Research and Publications
This study compared historical and prescribed fire regimes for different regions in the United States and synthesized literature on season of prescribed burning. In regions and vegetation types where considerable differences in fuel consumption exist among burning seasons, the effects of prescribed fire season appears to be driven more by fire-intensity differences among seasons than by phenology. Where fuel consumption differs little among burning seasons, the effect of phenology or growth stage of organisms is often more apparent.
This document represents a synthesis of existing knowledge on wildlife responses to fire and fire-surrogate treatments, presented in a useful, management-relevant format. Based on scoping meetings and dialogue with public lands managers from throughout the United States, we provide detailed, species-level, summary tables for project biologists and fire managers trying to anticipate the effects of fire and fire-surrogate treatments on local wildlife species.
This guide is based on vegetation and fuels data collected by Sagebrush Steppe Treatment Evaluation Project (SageSTEP) researchers at study sites in six states throughout the Great Basin for two years prior to implementing land management treatments. It is divided into four sub-guides (one sagebrush and three woodland) based on regional differences in site physiognomy and ecology: sagebrush steppe, pinyon-juniper, Utah juniper, and western juniper.
View field guide.
This field guide provides substantial evidence that pinon-juniper woodlands have experienced major expansion in their distribution since the late 1800s by encroaching into surrounding landscapes once dominated by shrubs and herbaceous vegetation. Both infilling and expansion affects soil resources, plant community structure and composition, water and nutrient cycles, forage production, wildlife habitat, biodiversity, and fire patterns across the landscape. Another impact is the shift from historic fire regimes to larger and more intense wildfires that are increasingly determining the future of this landscape.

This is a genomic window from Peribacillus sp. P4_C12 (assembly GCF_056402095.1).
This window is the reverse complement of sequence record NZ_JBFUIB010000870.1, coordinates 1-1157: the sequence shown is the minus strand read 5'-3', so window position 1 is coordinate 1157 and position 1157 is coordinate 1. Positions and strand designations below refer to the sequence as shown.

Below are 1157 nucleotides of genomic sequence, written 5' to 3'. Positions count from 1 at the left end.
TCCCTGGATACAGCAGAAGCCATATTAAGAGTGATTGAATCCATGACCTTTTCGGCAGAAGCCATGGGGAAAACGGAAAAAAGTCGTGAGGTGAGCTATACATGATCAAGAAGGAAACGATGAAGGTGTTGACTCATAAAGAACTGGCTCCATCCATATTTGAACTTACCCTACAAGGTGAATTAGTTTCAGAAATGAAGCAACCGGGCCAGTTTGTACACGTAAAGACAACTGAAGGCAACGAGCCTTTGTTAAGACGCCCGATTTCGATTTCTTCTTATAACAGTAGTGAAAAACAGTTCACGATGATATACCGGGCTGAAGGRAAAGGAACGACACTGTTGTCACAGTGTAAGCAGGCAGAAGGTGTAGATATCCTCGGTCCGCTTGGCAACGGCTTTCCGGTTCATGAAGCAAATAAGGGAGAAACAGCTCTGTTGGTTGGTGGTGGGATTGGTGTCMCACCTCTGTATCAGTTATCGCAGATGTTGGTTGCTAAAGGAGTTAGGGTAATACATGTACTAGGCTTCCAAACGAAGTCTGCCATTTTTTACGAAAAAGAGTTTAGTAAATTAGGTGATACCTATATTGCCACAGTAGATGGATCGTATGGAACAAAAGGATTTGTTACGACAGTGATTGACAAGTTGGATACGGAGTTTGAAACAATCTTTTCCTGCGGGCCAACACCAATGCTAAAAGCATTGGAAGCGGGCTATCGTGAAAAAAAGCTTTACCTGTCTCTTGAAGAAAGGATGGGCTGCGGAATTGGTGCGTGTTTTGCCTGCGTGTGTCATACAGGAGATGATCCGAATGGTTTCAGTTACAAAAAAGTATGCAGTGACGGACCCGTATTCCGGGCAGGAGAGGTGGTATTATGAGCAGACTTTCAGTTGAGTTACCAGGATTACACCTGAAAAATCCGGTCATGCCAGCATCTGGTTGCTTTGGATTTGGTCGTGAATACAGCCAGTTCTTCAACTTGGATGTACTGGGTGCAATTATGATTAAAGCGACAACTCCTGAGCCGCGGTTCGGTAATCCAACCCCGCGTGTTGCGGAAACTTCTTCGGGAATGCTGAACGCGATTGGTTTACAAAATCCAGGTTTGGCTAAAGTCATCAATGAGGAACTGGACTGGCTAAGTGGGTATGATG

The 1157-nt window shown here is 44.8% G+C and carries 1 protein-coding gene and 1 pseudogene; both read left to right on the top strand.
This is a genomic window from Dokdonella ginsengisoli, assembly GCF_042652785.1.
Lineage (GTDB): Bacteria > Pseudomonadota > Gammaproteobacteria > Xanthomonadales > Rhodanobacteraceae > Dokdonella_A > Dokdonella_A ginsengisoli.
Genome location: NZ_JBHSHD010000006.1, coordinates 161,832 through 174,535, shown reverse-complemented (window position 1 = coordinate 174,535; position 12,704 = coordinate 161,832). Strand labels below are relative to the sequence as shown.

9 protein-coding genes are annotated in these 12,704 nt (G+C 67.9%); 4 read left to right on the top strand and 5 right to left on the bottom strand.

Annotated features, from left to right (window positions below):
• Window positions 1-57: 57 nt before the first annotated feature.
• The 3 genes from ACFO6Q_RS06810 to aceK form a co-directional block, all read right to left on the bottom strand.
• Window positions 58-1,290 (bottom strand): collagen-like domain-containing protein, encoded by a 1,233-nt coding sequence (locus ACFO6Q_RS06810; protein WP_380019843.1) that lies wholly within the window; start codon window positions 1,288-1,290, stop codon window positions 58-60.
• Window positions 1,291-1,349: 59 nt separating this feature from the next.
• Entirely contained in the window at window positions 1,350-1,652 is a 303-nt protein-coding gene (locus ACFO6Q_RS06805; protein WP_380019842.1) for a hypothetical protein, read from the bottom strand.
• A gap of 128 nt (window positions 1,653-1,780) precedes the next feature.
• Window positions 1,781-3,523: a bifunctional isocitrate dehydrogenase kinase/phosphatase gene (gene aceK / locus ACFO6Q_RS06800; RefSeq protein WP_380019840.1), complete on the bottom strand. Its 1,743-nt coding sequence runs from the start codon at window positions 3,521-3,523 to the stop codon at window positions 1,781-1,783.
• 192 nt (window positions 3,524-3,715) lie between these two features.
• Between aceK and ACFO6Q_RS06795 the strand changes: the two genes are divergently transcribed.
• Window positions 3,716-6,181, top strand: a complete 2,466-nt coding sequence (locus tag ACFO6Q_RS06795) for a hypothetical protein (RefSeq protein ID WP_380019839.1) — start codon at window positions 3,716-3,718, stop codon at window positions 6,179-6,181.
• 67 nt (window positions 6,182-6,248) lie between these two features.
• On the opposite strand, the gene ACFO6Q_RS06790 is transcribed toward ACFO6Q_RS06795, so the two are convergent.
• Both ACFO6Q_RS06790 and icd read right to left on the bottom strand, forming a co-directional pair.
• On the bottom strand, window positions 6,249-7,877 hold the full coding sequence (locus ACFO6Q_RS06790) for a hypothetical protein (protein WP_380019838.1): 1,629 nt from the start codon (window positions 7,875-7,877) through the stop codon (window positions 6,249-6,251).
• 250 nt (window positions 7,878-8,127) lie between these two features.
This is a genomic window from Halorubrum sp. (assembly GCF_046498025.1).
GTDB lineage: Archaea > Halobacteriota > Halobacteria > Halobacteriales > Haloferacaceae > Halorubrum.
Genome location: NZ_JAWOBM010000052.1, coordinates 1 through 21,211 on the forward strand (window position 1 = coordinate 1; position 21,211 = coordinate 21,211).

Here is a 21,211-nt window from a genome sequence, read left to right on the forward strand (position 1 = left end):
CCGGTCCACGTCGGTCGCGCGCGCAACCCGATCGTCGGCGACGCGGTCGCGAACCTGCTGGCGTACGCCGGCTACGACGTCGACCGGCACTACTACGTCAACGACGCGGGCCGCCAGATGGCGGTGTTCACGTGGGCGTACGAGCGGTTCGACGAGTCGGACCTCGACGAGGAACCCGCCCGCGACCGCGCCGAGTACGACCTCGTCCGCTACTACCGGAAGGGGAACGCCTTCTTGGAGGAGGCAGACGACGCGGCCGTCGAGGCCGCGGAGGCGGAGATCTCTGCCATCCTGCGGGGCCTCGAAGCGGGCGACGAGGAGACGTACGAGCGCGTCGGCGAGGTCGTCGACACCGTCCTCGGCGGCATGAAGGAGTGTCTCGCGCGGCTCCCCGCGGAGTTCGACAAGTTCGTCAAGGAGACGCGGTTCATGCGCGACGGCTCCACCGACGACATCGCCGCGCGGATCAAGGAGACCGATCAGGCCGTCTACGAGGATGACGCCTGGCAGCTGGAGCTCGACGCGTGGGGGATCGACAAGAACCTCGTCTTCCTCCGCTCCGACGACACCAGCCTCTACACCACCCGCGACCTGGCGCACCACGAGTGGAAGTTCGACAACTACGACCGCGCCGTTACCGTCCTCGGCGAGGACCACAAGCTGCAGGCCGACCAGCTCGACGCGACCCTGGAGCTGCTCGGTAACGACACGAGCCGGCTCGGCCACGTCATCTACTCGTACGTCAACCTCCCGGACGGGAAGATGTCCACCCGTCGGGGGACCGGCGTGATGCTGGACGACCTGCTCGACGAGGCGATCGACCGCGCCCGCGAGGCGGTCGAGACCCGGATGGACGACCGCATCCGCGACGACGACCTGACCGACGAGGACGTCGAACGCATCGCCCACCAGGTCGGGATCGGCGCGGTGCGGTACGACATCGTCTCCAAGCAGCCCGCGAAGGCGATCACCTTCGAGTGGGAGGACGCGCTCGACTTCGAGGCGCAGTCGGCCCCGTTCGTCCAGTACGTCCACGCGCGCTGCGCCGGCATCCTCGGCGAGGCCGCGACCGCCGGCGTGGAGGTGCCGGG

This study investigated downy brome and seeded species responses to variable rates of imazapic in two plant communities (salt desert shrub and Wyoming big sagebrush). Overall, imazapic was useful for helping establish desirable perennial species, but unless downy brome is reduced below a critical threshold, favorable precipitation can return sites to pretreatment levels within two years.
The main objectives of this ecological risk assessment were to evaluate the potential ecological risks from imazapic to the health and welfare of plants and animals and their habitats and to provide risk managers with a range of generic risk estimates that vary as a function of site conditions. The categories and guidelines listed below were designed to help the BLM
determine which of the proposed alternatives evaluated in the EIS should be used on BLM lands.
This synthesis documents what is known about the history, biology, ecology, and management of western juniper. This synthesis will provide guidance for defining long-term goals, setting management priorities, and developing management plans and strategies related to western juniper. It is separated into six major sections: 1) distribution and history of woodland expansion, 2) life history and biology, 3) ecology; 4) hydrology, 5) restoration and management, and 6) management guidelines.